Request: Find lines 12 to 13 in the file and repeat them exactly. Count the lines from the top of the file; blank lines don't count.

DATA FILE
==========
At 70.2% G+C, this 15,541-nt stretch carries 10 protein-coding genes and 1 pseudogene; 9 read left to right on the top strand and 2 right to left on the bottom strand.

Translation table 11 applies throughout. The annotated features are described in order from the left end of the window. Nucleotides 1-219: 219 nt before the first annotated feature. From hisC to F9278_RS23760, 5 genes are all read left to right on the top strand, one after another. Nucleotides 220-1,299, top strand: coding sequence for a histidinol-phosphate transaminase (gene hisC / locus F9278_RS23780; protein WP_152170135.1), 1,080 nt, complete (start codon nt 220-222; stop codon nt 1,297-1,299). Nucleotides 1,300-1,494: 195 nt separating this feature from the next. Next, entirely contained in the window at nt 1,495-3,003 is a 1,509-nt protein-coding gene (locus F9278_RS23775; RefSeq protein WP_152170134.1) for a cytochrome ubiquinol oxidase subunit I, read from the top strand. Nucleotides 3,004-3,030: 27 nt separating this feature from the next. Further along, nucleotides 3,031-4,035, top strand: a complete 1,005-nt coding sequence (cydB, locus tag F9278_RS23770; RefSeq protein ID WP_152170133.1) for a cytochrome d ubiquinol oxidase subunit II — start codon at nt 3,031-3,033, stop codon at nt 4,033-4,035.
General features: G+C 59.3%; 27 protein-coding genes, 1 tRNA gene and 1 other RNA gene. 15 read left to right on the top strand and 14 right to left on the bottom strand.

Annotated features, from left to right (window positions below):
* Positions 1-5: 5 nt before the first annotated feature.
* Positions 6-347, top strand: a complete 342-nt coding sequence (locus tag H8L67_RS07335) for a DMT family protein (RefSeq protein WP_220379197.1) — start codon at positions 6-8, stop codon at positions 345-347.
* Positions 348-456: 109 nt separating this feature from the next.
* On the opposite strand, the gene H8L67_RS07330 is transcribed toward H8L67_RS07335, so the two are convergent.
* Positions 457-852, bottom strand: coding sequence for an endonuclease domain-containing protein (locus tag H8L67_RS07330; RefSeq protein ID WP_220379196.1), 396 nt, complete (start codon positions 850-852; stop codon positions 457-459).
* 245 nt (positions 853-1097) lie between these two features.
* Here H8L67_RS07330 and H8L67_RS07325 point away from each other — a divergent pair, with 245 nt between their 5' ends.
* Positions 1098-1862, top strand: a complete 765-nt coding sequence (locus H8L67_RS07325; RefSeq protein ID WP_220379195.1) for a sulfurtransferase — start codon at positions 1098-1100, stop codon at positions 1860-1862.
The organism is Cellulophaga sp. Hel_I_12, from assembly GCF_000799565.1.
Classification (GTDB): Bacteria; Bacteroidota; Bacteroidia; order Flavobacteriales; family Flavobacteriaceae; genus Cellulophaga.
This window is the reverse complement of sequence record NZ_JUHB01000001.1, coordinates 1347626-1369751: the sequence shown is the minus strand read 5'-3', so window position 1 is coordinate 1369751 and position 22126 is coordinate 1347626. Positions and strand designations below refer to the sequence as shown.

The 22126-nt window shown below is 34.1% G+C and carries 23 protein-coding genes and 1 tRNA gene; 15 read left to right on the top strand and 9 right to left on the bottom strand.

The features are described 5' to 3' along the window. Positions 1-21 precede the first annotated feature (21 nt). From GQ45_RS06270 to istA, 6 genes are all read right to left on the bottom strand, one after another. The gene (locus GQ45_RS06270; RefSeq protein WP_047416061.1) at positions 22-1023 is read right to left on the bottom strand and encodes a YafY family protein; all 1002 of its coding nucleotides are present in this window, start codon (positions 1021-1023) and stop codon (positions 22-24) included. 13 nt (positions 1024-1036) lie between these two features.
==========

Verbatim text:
* Positions 1098-1862, top strand: a complete 765-nt coding sequence (locus H8L67_RS07325; RefSeq protein ID WP_220379195.1) for a sulfurtransferase — start codon at positions 1098-1100, stop codon at positions 1860-1862.
The organism is Cellulophaga sp. Hel_I_12, from assembly GCF_000799565.1.